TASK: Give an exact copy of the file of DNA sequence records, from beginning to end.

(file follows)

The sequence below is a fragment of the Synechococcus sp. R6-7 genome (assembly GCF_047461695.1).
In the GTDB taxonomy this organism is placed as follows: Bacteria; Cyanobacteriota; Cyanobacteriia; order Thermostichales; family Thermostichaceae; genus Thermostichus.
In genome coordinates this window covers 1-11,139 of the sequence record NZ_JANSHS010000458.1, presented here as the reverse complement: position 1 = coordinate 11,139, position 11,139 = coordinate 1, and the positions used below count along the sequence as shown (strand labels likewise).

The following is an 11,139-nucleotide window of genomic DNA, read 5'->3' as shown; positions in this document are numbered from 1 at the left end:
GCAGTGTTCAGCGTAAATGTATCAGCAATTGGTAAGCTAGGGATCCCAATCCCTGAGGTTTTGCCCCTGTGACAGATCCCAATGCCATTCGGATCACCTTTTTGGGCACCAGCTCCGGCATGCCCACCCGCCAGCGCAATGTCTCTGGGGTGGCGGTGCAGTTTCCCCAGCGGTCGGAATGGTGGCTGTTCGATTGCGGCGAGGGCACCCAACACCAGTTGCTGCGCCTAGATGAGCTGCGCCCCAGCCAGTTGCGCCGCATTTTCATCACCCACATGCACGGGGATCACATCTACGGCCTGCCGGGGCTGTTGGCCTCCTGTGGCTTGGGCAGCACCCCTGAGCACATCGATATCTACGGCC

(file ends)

The sequence below is a fragment of the Synechococcus sp. R6-7 genome (assembly GCF_047461695.1).
In the GTDB taxonomy this organism is placed as follows: Bacteria; Cyanobacteriota; Cyanobacteriia; order Thermostichales; family Thermostichaceae; genus Thermostichus.
In genome coordinates this window covers 1-11,139 of the sequence record NZ_JANSHS010000458.1, presented here as the reverse complement: position 1 = coordinate 11,139, position 11,139 = coordinate 1, and the positions used below count along the sequence as shown (strand labels likewise).

The following is an 11,139-nucleotide window of genomic DNA, read 5'->3' as shown; positions in this document are numbered from 1 at the left end:
GCAGTGTTCAGCGTAAATGTATCAGCAATTGGTAAGCTAGGGATCCCAATCCCTGAGGTTTTGCCCCTGTGACAGATCCCAATGCCATTCGGATCACCTTTTTGGGCACCAGCTCCGGCATGCCCACCCGCCAGCGCAATGTCTCTGGGGTGGCGGTGCAGTTTCCCCAGCGGTCGGAATGGTGGCTGTTCGATTGCGGCGAGGGCACCCAACACCAGTTGCTGCGCCTAGATGAGCTGCGCCCCAGCCAGTTGCGCCGCATTTTCATCACCCACATGCACGGGGATCACATCTACGGCCTGCCGGGGCTGTTGGCCTCCTGTGGCTTGGGCAGCACCCCTGAGCACATCGATATCTACGGCC